The Council on Foreign Relations has produced an interactive “Global Governance” monitor to, as they say: “Track, map and evaluate international efforts to address today’s global challenges.”
One of the categories monitored by CFR is international human rights (go to link for map, above is just a screen grab) which as you can tell upon a quick glance at the map is one issue in which the U.S. takes a minority stance.
I point this out because international human rights, as NPR reports, was a big issue before the U.S. Supreme Court on Tuesday.
The first case is brought by Nigerians with political asylum in the U.S. who are seeking to sue Shell Oil for complicity in government abuses and atrocities they suffered in Nigeria. The other regards an American citizen allegedly abducted and murdered by the Palestinian Liberation Organization:
Human rights are front and center at the U.S. Supreme Court on Tuesday in two cases testing how American law intersects with international law. At issue in both cases is whether foreign nationals in the United States can sue corporations or other entities in U.S. courts for alleged violations of human rights.
Given this, it’s worth taking a closer look at CFR’s Human Rights map. It’s interactive, full of lots more information (and better resolution at their website).
As the map shows, the United States is among a minority of countries to have not agreed to adhere to the statutes of the International Criminal Court. I’m not an expert on international law, but I wondered if these cases going to the U.S. Supreme Court next week should not more appropriately be heard at the International Criminal Court.
Why is the U.S. legal system in charge of deciding if Nigerians can sue Royal Dutch Shell Oil? Why is the U.S. Supreme Court trying a case, the one against the Palestinian Authority, which perhaps should be more a matter for the International Criminal Court, or maybe the U.S. State Department or diplomats?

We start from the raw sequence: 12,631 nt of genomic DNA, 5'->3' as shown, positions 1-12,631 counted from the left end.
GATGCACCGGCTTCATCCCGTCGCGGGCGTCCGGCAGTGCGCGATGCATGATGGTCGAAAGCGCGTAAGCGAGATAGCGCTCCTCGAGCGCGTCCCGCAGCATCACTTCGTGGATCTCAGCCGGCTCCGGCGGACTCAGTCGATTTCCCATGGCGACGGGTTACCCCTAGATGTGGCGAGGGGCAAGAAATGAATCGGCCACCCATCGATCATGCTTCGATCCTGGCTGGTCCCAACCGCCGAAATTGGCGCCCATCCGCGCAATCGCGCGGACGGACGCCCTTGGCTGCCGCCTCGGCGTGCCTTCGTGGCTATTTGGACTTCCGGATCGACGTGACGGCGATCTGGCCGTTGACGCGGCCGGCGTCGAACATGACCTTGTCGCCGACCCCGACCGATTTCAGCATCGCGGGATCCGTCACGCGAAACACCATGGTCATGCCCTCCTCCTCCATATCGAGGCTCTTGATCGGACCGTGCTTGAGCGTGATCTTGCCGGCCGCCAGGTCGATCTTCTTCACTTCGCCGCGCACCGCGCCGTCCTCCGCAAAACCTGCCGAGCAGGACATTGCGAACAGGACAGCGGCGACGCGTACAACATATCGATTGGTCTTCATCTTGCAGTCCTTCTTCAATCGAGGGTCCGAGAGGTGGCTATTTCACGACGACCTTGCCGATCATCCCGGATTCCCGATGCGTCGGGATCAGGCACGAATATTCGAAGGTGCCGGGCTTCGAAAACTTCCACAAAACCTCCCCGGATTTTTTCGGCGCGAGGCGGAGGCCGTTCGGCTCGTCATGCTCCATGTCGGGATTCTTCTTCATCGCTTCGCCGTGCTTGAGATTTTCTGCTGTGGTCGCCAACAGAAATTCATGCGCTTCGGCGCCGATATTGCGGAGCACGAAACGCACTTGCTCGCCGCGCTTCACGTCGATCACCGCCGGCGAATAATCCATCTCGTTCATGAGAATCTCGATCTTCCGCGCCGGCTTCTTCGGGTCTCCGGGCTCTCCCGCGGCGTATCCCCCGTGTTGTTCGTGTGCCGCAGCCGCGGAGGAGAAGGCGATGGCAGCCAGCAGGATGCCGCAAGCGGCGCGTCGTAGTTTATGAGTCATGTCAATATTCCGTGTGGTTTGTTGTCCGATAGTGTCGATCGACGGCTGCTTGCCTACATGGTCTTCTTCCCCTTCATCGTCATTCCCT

These cases are all being brought on the basis of some obscure 1789 law called the Alien Tort Law, which was originally passed to fight pirates. NPR reports:
Shell Oil counters that corporations cannot be sued in the United States under the Alien Tort Statute because international law doesn’t recognize corporate liability for human rights crimes.
Well, why doesn’t it? Again, I am not at all knowledgeable when it comes to international law. Are these cases being tried here because of the gaps in international law governing corporate behavior — or because the U.S. refuses to recognize the jurisdiction of the International Criminal Court? Or both?
In any case, the CFR map indicates how the U.S. often tends to avoid participating in established ‘global governance’ mechanisms and, instead, often ends up trying to govern the globe on its own.